Midfielders form the most important part of any team in football. The midfield works as the connectivity between the defence and the attack, quite literally too. It acts as an anchor that holds the entire squad together.
What differentiates an average midfielder from a good one is his ability to control the flow of the game through his passing, ability to tackle, and the vision to find his teammates through long balls. But not all midfielders have the aforementioned attributes; some dictate the play of their team by starting from deep in their own halves. These are who are called a regista or a deep-lying play maker.
Regista in Italian means ‘director.’ It actually means the one who directs, who dictates the offensive play of the team. A regista is not the one who would run around the pitch vying for the ball, but it’s someone who would start his move by lying deep in his own half just in front of the centre-backs and finding his teammates with balls that would be difficult to spot even on a TV screen. Such is the elegance of the regista.
The player role regista would typically be the #8 shirt position. It’s a very popular position in Italian football with Andrea Pirlo being the most famous servant of this player role. Most recently, 21-year-old Marco Verratti has made his name as one of the most promising registas playing for Paris Saint-Germain. The registas are players that remain in the midfield area and control the game through their passing, often known as ‘midfield generals’ when combined with leadership and organisation skills. They are all excellent, accurate long-range passers of the ball with great vision and can dictate the play. They tend to remain in position and leave the goal scoring to others. Their skills on the ball, however, often mean that they score from free kicks or long range shots.
They have always been an influential part of any team for European success. In 2005, Liverpool had a regista in the form of the Spaniard Xabi Alonso, who orchestrated one of the best comebacks in the history of European football when Liverpool came back from three goals down at half-time to draw level and then win the Champions League in a penalty shootout. Two years later, AC Milan avenged that defeat in Istanbul by beating Liverpool with the help of a regista of their own, Andrea Pirlo, who got transformed from a trequartista (attacking midfielder) by Carlo Ancelloti.
The importance of the regista lay even further as Xavi Hernandez won two Champions League finals in 2009 (Rome) and 2011 (Wembley) performing the task of the deep-lying playmaker in what was arguably one of the best sides to have graced the sport.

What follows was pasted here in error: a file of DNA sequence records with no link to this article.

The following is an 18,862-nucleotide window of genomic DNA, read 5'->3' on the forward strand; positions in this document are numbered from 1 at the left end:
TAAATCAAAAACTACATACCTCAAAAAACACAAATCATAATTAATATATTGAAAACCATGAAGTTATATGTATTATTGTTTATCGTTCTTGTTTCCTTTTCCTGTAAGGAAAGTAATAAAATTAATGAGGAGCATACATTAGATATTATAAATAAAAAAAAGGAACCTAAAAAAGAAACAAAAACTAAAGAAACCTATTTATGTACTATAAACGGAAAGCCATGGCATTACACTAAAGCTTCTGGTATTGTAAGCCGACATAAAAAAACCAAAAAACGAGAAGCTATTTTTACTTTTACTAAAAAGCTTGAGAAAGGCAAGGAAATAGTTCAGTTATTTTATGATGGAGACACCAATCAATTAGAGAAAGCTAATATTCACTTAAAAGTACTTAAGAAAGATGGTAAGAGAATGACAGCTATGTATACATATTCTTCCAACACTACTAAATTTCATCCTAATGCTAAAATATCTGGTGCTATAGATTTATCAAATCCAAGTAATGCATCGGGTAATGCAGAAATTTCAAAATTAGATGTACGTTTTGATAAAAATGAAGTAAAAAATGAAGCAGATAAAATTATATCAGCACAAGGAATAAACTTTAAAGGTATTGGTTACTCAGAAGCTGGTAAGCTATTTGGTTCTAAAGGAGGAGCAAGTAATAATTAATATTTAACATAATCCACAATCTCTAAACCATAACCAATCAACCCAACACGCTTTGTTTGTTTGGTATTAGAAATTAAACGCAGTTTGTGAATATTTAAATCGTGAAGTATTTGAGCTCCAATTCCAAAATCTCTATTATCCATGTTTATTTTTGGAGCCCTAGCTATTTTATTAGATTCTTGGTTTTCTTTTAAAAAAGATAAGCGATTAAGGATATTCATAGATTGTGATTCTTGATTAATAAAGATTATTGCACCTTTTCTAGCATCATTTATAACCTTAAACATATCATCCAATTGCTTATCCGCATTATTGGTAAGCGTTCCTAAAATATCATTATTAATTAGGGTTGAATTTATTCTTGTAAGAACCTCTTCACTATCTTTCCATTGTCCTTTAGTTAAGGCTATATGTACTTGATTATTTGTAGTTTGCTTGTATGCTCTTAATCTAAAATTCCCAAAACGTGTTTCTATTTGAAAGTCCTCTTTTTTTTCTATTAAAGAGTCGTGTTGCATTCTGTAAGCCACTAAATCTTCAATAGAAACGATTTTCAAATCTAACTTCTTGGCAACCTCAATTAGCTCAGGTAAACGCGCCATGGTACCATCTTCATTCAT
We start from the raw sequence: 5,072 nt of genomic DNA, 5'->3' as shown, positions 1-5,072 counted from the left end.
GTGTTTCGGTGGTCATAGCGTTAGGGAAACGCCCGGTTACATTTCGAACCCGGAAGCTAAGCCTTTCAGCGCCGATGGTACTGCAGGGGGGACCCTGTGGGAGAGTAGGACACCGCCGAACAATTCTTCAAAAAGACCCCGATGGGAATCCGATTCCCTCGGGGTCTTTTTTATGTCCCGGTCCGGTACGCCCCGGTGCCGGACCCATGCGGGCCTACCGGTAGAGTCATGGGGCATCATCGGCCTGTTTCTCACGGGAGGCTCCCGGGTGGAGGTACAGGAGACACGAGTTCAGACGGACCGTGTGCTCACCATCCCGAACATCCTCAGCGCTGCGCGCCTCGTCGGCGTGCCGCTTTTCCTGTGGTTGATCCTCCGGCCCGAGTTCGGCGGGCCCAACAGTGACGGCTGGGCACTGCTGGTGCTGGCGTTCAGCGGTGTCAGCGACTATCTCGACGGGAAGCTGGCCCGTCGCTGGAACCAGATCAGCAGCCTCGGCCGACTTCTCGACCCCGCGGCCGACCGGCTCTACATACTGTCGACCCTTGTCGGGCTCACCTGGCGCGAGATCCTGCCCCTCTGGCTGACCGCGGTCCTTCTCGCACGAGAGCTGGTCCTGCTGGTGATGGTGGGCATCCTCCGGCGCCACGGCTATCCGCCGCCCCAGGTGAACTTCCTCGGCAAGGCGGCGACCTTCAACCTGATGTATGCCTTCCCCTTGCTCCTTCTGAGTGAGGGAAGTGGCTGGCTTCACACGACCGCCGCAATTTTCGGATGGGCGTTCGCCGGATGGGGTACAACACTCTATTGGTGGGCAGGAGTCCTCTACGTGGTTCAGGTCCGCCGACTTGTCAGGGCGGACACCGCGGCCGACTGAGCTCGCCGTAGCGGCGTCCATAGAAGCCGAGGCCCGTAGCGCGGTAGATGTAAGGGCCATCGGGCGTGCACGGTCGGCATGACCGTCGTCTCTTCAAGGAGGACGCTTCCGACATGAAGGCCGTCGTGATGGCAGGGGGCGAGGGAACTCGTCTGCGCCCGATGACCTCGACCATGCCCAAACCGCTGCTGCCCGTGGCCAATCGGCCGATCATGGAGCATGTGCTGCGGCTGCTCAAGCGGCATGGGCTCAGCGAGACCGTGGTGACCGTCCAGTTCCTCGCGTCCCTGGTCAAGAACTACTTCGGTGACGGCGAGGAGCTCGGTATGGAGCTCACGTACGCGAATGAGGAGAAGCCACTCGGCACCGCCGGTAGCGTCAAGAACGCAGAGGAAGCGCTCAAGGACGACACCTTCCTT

Italy won the 2006 World Cup using a regista (Pirlo), Spain won Euro 2008 and World Cup 2010 using a regista (Xavi) and both Italy and Spain reached the final of Euro 2012 using the regista. Furthermore between 2007 and 2012, 5 out of the 6 Champions League winners used a regista. For Manchester United and Chelsea, champions in 2008 and 2012 respectively, Paul Scholes and Frank Lampard who might not have been “traditional” registas played a very similar role for their teams.
Andrea Pirlo is the paradigm of the regista. The Juventus player has for the better part of a decade defined and embodied the role much in the same manner as Claude Makélelé defined the defensive midfielder position. The picture below displays every pass which Pirlo made against Germany in their 2-1 semi-final victory at Euro 2012. With 61 out of 66 passes being successful, the midfielder achieved an admirable completion rate of 92.42%.
The absence of a regista has been a problem for many teams. But it has been the most evident in Manchester United since 2009 after Owen Hargreaves and Paul Scholes seemed to have solved their midfield quandary by leading them to the Champions League win in Moscow in 2008. The constant injuries to Hargreaves were unfortunate and the aging legs of Scholes barely helped, though neither were a traditional regista. Since then, United have appeared in two finals in 2009 and 2011, losing both to Barcelona, which highlights the absence of a true midfield magician a.k.a. a regista.
The regista is not usually known for his tackling prowess, though, as these players tend to come from deep in their own halves and possess remarkable passing skills. To help support with the defensive duties, he generally has a defensive midfielder beside him – like Sami Khedira supports Xabi Alonso at Real Madrid – to form a ‘double pivot.’
From a tactical viewpoint, the success of a regista lies on building a team around him. Teammates should be aware and, in fact, will be instructed to provide him with the ball at every opportunity. The attacking moves will originate from the regista who will remain at the pivot of every attacking play. In essence, the regista becomes the focal point as well as the organisational mastermind of a team.
Not all the best teams in the world use a regista. Bayern Munich, for all their attacking prowess, accomplished a treble last season without a regista in their ranks. Inter Milan, who won the treble in 2010, did not use a regista, but instead relied on the traditional attacking central midfield play maker in Wesley Sneijder.
However, the facts don’t lie. The past has given us so many instances of teams getting a lot more stability when there’s a regista to orchestrate their play. Hence, not only the teams with rich history, but also the relatively smaller teams in various leagues of Europe are trying to accommodate a regista in their squads these days. The regista is becoming one of the most talked about topic in modern day football, and it could well be a position which will see some of the the most sought-after players in the years to come.